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Social Media Is the 'Least Effective' Path to Traffic

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Thousands of likes, dozens of comment, and less than 2% of traffic. Images via <a href="http://web.stagram.com/n/donnakarandkny/">@DKNYandDonnaKaran/Instagram</a>
Thousands of likes, dozens of comment, and less than 2% of traffic. Images via @DKNYandDonnaKaran/Instagram

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All those grams and pins fashion brands are cranking out? They may be getting thousands of likes, but they're not resulting in traffic. L2 think tank's new department store index states unequivocally that social media is flat out the "least effective" way to get people to your website.

L2's editorial director Johanna Cox summarizes in a blog post: "Though it varies retailer to retailer, Facebook and Twitter and YouTube—and all the rest, combined—refer just 1.9% of department stores' site traffic."

Search (or search engine optimization, also known as SEO) continues to be by far the most effective traffic driver. L2 reports that the top 40 global department stores currently control 48% of first-page organic search results and and 36% of paid search results.

Smartly, department stores have also optimized their sites for the brands they carry. When you search Google for Michael Kors, for example, Macy's shows up high on the first page, right after Michael Kors' own sites.

What social media has proven itself effective at doing is making luxury brands accessible to a younger audience and strengthening a brand's lifestyle content. You need look no further than the wildly popular Twitter feeds of DKNY's Aliza Licht and Oscar de la Renta's Erika Bearman for examples of that.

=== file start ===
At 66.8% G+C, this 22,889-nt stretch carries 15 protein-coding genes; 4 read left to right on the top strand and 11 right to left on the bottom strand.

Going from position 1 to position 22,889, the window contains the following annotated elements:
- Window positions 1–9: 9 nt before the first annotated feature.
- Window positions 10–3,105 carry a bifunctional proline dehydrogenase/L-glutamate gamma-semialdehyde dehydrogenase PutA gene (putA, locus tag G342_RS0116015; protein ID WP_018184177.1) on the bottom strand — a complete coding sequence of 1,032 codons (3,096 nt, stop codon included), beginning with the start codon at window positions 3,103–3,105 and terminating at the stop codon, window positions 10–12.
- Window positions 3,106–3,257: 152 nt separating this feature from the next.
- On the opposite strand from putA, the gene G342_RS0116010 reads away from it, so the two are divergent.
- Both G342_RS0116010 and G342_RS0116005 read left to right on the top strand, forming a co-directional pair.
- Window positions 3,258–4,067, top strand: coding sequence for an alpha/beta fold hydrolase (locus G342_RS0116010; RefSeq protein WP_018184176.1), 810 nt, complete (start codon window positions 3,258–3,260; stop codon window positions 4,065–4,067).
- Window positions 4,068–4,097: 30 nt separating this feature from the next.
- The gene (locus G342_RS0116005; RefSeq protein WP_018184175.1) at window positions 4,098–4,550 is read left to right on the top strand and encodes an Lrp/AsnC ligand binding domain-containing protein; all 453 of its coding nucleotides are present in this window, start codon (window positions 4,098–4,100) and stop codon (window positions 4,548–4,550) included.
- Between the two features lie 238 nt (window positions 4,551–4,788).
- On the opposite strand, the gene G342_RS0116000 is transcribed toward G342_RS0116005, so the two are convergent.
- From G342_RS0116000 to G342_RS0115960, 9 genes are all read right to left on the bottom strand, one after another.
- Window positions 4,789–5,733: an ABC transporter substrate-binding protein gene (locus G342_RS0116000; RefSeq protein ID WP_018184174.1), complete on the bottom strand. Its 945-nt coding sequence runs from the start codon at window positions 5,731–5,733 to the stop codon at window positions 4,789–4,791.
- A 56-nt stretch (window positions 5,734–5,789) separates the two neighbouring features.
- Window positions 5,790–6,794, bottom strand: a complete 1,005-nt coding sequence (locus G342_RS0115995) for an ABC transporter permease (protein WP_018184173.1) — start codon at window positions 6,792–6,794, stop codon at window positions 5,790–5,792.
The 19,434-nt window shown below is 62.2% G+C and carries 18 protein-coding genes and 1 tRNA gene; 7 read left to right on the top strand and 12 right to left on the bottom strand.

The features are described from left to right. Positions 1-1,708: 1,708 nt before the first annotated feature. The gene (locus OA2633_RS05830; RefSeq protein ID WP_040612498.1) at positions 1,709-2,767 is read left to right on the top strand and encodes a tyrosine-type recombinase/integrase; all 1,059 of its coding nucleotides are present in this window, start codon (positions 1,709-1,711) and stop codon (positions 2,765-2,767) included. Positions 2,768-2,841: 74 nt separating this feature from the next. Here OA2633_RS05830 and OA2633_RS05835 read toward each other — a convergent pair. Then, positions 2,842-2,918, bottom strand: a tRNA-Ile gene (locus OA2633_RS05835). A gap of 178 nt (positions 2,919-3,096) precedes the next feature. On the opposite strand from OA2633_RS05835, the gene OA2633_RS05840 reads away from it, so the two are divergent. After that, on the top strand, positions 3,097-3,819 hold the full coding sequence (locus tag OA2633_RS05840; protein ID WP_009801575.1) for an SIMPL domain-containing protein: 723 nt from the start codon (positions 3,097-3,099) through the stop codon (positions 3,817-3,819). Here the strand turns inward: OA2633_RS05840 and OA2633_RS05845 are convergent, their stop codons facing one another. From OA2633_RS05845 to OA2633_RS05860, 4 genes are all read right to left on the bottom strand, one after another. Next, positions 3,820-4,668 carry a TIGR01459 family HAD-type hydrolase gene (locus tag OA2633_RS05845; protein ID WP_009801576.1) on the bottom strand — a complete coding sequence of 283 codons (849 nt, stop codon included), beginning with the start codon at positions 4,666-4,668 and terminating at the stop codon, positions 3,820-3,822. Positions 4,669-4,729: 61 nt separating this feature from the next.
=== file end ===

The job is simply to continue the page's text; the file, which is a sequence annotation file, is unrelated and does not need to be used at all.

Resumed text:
The predictable fallout of that popularity, though, is that as brands pile resources and cash into social media efforts, they're also come under more pressure to get a return on their investment. When Oscar de la Renta relaunched their website last year, part of the plan was to see if Bearman could drive sales. (We don't have any data from ODLR on the success of that initiative, but according to all the reports we've read, luxury brands are having as much trouble as everyone else converting popularity on social platforms into sales.)

Anyway, what's really fascinating here is how dramatically opposite this trend is from what everyone was predicting a few years ago. Three or four years ago, it was assumed pretty much across the board that it was only a matter of time until Facebook overtook Google as the top traffic referrer. That hasn't happened, and according to this report from L2, it doesn't look like it's headed that way any time soon. So it will be interesting to see how long the industry continues to invest in these platforms before deciding it's not worth the cash.
· Search Trumps Social Media: Department Stores Edition [L2]
· How Did Macy's Beat Net-a-Porter in L2's Latest Digital Ranking? [Racked]
· As Brands Put More Resources Into Social Media, You Can Expect a Harder Sell [Racked]